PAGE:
‘I have never slept on an empty stomach’

‘I have never slept on an empty stomach’Jacintha Pheko and her colleagues putting spinach into bunches before it is delivered to a customer. Picture: Teboho Setlofane/Health-e News

Each person takes home a packet of vegetables every day and the money maintains many families.

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Jacintha Pheko (44), a single parent who has never worked before, joined the Raphael Fresh Produce Project in the Free State in 2004. “The payment from the project has helped me supplement my daughter’s social grant plus I have never slept on an empty stomach. Today I will take home a bunch of spinach, cook porridge, and we are set for the night,” she says. 

For Modiehi Lekhooa (44) who is disabled and a mother of three, the project is a hobby and a form of exercise. She was working in Johannesburg as a domestic worker but left her job after being involved in an accident which left her disabled. She loves doing physical work. “I receive a disability grant but because I am a very active person, working here is an exercise for me otherwise, I would be at home feeling [sorry] for myself,” she says. 

They have a good neighbour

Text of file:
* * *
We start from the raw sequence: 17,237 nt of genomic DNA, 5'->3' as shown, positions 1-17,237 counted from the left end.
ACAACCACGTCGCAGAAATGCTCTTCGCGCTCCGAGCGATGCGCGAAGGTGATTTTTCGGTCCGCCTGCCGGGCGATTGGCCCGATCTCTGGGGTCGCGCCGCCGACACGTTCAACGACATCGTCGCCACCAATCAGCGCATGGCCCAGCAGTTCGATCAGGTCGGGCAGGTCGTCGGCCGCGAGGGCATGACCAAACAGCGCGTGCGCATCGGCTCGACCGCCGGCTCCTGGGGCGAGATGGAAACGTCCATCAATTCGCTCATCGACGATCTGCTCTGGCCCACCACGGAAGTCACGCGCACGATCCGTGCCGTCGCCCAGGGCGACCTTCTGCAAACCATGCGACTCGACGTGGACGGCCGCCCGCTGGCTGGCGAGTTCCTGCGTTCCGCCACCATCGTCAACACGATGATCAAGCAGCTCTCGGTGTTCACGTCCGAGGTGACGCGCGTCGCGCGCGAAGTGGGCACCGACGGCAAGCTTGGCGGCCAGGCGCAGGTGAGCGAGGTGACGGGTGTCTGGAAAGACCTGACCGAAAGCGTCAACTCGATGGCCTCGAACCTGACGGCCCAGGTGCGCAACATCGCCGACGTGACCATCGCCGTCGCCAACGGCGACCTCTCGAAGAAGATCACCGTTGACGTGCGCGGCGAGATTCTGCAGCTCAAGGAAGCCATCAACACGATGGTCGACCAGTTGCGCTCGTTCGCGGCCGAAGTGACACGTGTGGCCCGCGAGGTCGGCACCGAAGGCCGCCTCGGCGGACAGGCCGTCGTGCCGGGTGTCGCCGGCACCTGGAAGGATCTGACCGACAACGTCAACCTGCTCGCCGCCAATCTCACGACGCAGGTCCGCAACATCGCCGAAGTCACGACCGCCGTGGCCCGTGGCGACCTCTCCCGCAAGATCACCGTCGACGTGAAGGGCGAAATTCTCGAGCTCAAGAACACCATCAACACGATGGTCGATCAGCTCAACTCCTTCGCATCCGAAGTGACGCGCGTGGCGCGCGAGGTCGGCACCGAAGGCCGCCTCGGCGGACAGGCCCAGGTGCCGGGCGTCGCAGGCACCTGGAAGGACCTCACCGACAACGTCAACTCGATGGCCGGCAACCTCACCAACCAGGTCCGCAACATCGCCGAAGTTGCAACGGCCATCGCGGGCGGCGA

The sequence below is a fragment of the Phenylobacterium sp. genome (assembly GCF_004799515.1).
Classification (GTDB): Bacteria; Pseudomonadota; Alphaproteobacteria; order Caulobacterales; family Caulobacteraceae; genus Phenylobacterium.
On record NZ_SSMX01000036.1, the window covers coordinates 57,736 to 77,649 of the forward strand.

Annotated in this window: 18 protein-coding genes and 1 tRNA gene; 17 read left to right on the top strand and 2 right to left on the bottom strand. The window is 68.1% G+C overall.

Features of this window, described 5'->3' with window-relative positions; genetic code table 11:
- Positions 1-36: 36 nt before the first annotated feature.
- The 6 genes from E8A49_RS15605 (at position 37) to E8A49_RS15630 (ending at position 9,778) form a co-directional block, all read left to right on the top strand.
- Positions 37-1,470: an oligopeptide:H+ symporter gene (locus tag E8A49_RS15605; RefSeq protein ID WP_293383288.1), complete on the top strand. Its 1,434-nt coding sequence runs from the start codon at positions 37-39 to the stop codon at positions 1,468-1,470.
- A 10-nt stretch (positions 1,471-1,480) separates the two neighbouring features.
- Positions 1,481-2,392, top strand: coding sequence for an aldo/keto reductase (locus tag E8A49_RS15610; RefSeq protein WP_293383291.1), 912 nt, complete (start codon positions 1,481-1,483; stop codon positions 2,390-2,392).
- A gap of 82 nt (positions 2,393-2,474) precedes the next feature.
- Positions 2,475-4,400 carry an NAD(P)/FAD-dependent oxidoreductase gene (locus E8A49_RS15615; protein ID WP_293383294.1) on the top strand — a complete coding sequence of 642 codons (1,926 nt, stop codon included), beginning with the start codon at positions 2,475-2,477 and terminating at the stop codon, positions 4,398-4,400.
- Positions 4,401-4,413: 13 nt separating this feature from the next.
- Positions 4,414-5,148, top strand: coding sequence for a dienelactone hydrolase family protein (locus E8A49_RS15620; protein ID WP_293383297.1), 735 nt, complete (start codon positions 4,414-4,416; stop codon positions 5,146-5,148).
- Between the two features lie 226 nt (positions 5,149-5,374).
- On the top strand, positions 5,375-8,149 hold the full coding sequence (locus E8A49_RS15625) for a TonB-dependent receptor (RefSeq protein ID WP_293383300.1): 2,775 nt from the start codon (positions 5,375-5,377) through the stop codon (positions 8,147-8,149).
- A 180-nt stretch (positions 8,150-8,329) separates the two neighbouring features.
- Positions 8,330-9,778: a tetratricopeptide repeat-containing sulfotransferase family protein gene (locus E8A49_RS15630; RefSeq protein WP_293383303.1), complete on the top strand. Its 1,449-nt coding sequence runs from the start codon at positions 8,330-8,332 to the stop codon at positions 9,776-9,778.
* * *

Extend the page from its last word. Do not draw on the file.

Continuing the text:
Ten women and five men use water from the purification plant to irrigate crops which feeds their families every day. Even during a bad month, the lowest-paid member earns at least R1 000, the group says. 

The project is just a fence away from the Botshabelo Waste Water Treatment Works. They use the water that is being purified at the plant to irrigate their crops. After the water is purified at the treatment facility, it flows through the furrow to the project site where the suction engine pumps the water into the irrigation network to water the plants. 

What it’s all about

Many women in the group have no formal qualification and were either domestic workers or never employed before they joined the project.

Annually, women donate 40 packets of food parcels. “We pack cabbage, tomatoes, potatoes, spinach and onion. We donate them to people who are disabled every year. The vegetables that we don’t plant, we buy them at the supermarket to make a food parcel that has a variety of vegetables,” says Pheko.

She says over the years, many women have come and gone because they work outdoors throughout the year, no matter the season. “Our people don’t have endurance; they leave because they complain about the weather conditions. ln summer, they say it is hot so they leave; others quit when winter is very cold,” she says.

The Raphael Fresh Produce Project plants chillies, lettuce, cabbage, spinach, beetroot, green pepper, beans, or pumpkin. It is also season dependent. 

They own 20 hectares of land but only use seven to plant crops rotationally every year. Their biggest market is local supermarkets, the group says. – Health-e News